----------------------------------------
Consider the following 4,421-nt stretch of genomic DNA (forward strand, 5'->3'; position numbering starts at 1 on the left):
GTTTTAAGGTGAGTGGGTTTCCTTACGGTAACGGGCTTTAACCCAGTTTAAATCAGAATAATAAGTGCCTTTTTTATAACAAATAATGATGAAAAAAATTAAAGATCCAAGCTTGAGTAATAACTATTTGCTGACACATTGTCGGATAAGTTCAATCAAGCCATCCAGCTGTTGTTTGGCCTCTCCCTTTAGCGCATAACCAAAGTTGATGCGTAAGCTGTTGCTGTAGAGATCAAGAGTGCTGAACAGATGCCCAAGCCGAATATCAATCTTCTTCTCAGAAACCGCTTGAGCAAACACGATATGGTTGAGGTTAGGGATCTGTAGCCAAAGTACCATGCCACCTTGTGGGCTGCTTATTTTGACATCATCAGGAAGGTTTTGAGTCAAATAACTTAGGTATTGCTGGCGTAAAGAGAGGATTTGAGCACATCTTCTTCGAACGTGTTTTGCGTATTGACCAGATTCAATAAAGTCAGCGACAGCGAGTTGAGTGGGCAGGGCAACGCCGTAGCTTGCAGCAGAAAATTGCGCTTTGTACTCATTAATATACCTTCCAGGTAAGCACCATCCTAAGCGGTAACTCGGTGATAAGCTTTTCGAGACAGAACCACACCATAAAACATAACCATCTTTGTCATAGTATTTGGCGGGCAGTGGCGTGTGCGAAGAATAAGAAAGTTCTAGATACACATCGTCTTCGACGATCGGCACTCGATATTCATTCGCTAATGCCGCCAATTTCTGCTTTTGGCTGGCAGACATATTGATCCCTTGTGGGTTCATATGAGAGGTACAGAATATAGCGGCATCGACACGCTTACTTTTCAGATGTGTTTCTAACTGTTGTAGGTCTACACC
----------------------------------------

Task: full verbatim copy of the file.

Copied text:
Consider the following 4,421-nt stretch of genomic DNA (forward strand, 5'->3'; position numbering starts at 1 on the left):
GTTTTAAGGTGAGTGGGTTTCCTTACGGTAACGGGCTTTAACCCAGTTTAAATCAGAATAATAAGTGCCTTTTTTATAACAAATAATGATGAAAAAAATTAAAGATCCAAGCTTGAGTAATAACTATTTGCTGACACATTGTCGGATAAGTTCAATCAAGCCATCCAGCTGTTGTTTGGCCTCTCCCTTTAGCGCATAACCAAAGTTGATGCGTAAGCTGTTGCTGTAGAGATCAAGAGTGCTGAACAGATGCCCAAGCCGAATATCAATCTTCTTCTCAGAAACCGCTTGAGCAAACACGATATGGTTGAGGTTAGGGATCTGTAGCCAAAGTACCATGCCACCTTGTGGGCTGCTTATTTTGACATCATCAGGAAGGTTTTGAGTCAAATAACTTAGGTATTGCTGGCGTAAAGAGAGGATTTGAGCACATCTTCTTCGAACGTGTTTTGCGTATTGACCAGATTCAATAAAGTCAGCGACAGCGAGTTGAGTGGGCAGGGCAACGCCGTAGCTTGCAGCAGAAAATTGCGCTTTGTACTCATTAATATACCTTCCAGGTAAGCACCATCCTAAGCGGTAACTCGGTGATAAGCTTTTCGAGACAGAACCACACCATAAAACATAACCATCTTTGTCATAGTATTTGGCGGGCAGTGGCGTGTGCGAAGAATAAGAAAGTTCTAGATACACATCGTCTTCGACGATCGGCACTCGATATTCATTCGCTAATGCCGCCAATTTCTGCTTTTGGCTGGCAGACATATTGATCCCTTGTGGGTTCATATGAGAGGTACAGAATATAGCGGCATCGACACGCTTACTTTTCAGATGTGTTTCTAACTGTTGTAGGTCTACACC